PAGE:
If you pronounce each individual letter of the word, exactly as it’s written, ah-o-tee-ah-ro-ah is the Māori name for New Zealand. It used to be the name for the North Island only, but it is now commonly used as an all-encompassing name for the whole country. Helen and I began our Māori journey in Auckland, which is pretty north on the North Island. Our plane landed at ridiculous o’clock on Thursday 23rd February 2016. We’d gotten a little bit of Kiwi cash in the preceding days in Melbourne, so hopped on to the NZ Skybus that looked identical to the one we got on in Melbourne a few hours prior and headed to the hostel.
Arriving at the hostel which did not have a 24-hour reception, we retrieved our key from the key deposit box and got into the building. The lift was out of order and we were up on the third floor. But reception was on the first floor, and the numbering started from there, so in actual fact we were on the fourth floor. Trying to drag a suitcase up 4 flights of stairs at 2:45am was tiring, and I was blessed by an amazing girl who insisted she wanted to help me! She was checking out and flying to Australia the following day, so I didn’t even get a chance to hang out with her, but she made my night!
We had a few nights in Auckland before our Kiwi Experience bus tour was due to start, to take in the sights and to get a good rest because we knew that the remainder of the trip would be tiring and apart from a few nights we’d planned to stay with my family, it was going to be all go for six weeks until our flight home.
Auckland has got a nice green area called Albert Park. It was a welcome change to have something named after Queen Victoria’s husband, instead of herself. There was a lovely water feature where you could sit and chill for a bit, a bit of kooky street art the weather was great and a gentle stroll was just what we needed after a long lie in! There were some really pretty flowers and trees. It was like nature just got a bit of a boost, even though the sky wasn’t as blue as it could have been. Although, it does need to be said that the weather is incredibly changeable in New Zealand. Within 10 minutes, the sky can go from being solid grey to completely bright blue, without a hint of the grey clouds that were there only moments before. And back again! You’ll see this in my pictures that were taken over the course of an hour.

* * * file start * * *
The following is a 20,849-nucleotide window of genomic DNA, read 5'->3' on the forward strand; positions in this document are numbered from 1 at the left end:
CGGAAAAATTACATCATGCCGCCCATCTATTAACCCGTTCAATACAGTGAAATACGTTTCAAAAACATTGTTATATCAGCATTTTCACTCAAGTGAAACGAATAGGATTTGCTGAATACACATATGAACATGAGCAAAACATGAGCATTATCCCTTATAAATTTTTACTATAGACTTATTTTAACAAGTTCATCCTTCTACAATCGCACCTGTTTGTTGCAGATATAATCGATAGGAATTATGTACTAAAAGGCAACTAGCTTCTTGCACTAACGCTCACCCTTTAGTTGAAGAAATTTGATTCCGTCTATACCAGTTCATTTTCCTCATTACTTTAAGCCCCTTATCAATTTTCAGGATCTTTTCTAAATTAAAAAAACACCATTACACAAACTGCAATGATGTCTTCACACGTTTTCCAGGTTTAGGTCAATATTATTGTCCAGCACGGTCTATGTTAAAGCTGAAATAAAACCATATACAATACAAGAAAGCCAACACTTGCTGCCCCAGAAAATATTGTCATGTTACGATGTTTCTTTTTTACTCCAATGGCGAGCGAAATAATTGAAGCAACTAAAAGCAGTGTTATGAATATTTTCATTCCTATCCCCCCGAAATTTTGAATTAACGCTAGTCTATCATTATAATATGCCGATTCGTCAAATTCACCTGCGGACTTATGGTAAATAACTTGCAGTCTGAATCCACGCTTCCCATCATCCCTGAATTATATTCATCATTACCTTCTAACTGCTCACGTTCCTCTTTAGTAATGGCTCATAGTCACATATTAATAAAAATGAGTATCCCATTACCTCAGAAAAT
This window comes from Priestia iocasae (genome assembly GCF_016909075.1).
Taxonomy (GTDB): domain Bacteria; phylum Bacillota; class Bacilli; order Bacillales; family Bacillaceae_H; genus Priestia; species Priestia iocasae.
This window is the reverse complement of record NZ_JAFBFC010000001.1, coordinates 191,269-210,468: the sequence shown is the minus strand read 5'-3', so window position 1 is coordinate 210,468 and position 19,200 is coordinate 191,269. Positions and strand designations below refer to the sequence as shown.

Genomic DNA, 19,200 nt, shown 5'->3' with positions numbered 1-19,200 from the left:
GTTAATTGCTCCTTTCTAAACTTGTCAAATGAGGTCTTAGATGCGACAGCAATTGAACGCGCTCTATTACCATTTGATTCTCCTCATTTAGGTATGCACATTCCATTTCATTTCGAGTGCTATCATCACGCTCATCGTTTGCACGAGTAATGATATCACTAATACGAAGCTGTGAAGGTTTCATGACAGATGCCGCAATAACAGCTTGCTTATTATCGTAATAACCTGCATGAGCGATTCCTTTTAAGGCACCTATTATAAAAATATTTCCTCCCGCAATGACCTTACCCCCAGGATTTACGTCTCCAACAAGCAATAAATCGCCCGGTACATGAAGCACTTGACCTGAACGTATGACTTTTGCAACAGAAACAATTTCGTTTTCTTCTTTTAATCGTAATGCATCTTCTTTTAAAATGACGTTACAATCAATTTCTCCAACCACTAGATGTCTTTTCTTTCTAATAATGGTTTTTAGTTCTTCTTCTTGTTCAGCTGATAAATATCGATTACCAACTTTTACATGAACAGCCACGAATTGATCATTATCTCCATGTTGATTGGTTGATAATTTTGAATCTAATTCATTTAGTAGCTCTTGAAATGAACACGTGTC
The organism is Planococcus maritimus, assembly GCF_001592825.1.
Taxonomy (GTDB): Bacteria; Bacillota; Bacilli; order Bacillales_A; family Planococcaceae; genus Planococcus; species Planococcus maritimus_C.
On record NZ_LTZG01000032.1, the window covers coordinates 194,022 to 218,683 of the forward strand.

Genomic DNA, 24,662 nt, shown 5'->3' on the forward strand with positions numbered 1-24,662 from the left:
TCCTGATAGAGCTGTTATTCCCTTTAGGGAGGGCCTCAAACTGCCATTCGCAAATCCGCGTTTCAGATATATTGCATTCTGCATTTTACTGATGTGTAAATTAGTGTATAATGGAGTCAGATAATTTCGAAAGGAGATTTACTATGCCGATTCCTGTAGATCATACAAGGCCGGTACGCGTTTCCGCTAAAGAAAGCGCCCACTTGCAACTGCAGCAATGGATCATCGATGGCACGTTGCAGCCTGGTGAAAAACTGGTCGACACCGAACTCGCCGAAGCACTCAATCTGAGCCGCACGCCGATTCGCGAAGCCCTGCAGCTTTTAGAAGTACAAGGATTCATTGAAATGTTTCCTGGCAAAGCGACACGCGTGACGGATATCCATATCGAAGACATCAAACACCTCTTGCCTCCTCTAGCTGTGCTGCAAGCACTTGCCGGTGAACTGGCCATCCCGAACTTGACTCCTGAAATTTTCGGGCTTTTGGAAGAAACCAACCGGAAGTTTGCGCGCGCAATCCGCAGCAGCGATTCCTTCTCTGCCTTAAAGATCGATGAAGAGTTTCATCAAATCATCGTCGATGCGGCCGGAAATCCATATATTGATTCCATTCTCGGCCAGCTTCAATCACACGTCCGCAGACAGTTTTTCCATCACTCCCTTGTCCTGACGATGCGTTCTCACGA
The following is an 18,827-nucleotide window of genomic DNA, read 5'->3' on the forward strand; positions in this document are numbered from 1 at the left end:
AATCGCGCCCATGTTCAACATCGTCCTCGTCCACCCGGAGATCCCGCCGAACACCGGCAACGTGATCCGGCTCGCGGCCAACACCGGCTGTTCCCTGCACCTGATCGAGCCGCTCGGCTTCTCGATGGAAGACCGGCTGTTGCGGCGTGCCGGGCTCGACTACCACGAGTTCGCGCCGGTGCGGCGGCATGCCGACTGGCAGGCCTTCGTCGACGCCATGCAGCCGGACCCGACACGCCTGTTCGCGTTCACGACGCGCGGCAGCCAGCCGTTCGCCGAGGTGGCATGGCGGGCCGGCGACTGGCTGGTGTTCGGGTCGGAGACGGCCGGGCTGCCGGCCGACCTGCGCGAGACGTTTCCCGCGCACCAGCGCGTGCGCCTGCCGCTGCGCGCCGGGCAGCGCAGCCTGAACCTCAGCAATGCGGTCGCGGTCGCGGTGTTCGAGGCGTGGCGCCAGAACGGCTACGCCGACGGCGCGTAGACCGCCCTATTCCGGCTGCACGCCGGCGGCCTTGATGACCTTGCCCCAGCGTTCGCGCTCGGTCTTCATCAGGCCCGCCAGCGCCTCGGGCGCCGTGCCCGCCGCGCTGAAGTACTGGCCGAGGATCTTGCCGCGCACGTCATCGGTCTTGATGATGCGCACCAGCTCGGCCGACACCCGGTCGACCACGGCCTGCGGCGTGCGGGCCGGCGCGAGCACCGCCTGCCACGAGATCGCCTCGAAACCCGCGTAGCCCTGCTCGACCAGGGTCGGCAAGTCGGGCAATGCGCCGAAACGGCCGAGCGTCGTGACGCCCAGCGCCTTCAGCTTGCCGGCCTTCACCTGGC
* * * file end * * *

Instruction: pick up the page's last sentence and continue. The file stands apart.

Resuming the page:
Auckland had some great cheap eats, but our good luck in the culinary world was to be short-lived when we came to realise just how expensive food is in New Zealand. There felt like there was a lot of choice though, and it was all on the natural side. One thing that I could feel was going to pull on the purse-strings was the abundance of freshly made ice-cream!
When you think of New Zealand, most people think about the beautiful landscapes and mountains and lakes, and Auckland is no exception. Except perhaps the natural wonder known as Mount Eden Domain. Mount Eden is actually the name of an Auckland Suburb that many locals associate with a prison that was built a long time ago, and that many tourists associate with the dormant volcano which overlooks the Central Business District. What is really weird about it though, is that massive crater!
We climbed it in the early evening, and waited for a long while until the sun went down, and it was a brilliant sunset.
We may or may not have walked through a first date, and then I may or may not have used Helen to get this picture of Thierry climbing the Sky Tower, trying to make him look like Godzilla. With one leg…
I like to think it symbolises the fact that we were due to conquer the delights that Aotearoa had to offer, 18,339km from home.